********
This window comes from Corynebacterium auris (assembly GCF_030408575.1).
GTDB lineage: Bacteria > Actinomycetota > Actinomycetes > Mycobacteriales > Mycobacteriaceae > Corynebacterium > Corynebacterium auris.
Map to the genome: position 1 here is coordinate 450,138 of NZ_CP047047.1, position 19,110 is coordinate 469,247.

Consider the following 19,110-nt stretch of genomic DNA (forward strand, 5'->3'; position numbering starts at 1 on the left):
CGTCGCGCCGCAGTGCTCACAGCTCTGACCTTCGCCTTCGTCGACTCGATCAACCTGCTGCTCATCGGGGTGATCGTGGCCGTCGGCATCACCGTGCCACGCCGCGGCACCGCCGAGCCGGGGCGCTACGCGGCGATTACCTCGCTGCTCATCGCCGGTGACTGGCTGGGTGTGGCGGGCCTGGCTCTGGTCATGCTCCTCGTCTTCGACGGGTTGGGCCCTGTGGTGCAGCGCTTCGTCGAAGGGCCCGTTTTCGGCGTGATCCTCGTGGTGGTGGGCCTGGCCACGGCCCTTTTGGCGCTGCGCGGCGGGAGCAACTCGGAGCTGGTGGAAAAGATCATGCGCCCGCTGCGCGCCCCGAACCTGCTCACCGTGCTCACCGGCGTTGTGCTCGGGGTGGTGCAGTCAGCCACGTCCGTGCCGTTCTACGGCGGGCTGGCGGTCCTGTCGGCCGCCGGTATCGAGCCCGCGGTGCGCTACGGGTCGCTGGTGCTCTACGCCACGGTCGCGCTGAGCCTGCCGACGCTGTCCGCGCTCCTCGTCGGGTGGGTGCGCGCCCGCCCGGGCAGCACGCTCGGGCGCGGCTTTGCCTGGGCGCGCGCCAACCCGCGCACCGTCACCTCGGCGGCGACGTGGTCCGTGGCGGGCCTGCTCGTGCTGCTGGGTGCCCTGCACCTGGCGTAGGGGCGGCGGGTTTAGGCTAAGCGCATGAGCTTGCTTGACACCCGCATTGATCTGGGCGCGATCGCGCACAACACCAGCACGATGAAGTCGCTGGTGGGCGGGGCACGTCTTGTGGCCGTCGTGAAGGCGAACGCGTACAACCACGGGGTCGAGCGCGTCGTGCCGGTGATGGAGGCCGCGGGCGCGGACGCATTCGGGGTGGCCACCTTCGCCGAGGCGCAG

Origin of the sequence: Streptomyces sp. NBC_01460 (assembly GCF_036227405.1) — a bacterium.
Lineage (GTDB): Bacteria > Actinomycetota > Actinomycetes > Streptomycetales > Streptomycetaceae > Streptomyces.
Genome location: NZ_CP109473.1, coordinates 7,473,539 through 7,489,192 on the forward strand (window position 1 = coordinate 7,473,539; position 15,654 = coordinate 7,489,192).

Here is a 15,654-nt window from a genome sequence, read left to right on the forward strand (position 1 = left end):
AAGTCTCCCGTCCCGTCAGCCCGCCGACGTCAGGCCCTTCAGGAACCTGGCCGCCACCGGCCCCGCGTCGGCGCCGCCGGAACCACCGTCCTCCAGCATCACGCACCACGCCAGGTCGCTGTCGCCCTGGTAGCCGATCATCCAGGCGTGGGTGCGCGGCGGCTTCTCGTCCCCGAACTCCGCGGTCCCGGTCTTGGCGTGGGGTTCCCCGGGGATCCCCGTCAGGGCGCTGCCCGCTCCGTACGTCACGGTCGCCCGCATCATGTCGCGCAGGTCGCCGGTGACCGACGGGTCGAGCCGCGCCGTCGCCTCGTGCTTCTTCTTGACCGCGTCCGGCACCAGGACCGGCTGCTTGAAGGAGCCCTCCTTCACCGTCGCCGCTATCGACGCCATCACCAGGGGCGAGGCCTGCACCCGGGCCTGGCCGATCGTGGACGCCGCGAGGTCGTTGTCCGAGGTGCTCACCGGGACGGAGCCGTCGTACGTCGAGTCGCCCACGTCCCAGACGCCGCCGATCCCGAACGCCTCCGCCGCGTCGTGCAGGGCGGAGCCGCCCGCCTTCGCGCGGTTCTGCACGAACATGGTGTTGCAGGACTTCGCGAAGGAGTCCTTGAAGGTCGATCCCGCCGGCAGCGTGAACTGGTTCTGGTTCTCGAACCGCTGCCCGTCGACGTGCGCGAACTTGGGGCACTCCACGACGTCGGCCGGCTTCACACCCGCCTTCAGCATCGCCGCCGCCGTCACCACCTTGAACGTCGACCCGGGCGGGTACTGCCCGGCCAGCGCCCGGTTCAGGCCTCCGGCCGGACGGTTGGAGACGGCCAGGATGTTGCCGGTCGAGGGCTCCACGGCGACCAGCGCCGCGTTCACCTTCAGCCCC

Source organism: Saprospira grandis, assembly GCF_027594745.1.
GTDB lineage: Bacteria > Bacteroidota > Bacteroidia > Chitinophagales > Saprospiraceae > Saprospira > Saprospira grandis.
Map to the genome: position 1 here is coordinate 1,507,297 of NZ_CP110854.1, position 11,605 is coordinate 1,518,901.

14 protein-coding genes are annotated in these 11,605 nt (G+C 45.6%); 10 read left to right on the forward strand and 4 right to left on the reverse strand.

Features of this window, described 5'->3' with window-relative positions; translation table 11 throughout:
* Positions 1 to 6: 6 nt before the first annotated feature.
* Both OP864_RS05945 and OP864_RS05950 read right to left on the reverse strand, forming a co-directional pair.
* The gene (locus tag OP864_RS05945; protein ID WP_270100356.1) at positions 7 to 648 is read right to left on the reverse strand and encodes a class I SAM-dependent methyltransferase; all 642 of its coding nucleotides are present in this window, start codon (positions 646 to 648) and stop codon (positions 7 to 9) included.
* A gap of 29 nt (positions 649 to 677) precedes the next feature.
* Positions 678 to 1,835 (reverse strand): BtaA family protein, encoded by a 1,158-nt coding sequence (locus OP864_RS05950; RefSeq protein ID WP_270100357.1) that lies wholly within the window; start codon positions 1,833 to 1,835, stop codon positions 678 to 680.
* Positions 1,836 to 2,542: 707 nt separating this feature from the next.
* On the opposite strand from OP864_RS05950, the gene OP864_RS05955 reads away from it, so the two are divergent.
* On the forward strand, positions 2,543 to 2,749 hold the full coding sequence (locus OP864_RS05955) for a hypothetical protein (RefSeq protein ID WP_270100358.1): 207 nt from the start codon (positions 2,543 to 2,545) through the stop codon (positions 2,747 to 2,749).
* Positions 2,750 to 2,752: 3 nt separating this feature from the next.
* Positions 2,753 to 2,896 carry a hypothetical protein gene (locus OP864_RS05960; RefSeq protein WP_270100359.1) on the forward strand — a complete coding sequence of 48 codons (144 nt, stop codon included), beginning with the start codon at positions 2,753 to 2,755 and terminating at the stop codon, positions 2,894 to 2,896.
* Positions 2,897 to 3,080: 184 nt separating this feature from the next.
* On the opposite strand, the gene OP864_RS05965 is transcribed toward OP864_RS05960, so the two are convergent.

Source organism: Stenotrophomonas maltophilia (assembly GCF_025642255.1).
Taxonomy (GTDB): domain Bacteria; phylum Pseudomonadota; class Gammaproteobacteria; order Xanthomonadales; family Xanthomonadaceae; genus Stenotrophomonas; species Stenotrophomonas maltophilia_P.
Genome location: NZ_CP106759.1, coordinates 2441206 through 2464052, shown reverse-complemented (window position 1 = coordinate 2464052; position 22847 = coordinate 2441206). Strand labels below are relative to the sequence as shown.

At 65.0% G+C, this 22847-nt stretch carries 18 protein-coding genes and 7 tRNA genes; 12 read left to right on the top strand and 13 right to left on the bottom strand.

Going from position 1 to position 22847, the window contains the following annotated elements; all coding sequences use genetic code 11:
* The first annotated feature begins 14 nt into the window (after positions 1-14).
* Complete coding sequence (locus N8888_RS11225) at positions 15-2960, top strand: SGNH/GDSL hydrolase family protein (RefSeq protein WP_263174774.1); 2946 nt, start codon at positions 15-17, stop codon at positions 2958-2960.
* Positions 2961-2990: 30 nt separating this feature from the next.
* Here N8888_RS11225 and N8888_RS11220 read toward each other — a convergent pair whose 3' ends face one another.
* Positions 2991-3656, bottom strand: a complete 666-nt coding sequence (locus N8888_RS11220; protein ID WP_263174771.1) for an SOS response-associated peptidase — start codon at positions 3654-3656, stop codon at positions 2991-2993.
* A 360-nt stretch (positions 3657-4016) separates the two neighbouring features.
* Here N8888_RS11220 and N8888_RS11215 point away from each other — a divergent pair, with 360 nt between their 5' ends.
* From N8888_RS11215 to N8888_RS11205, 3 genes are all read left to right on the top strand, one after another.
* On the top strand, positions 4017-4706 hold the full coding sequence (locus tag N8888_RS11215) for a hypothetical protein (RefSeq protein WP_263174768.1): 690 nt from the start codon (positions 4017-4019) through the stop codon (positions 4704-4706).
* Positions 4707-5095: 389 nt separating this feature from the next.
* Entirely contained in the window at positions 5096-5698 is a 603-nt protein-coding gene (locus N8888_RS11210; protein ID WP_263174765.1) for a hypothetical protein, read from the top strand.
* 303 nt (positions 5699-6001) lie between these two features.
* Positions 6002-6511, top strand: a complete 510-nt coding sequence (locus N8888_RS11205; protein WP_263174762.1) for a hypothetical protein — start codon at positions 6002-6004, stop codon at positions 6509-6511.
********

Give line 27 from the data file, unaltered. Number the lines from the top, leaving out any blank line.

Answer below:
* On the opposite strand, the gene OP864_RS05965 is transcribed toward OP864_RS05960, so the two are convergent.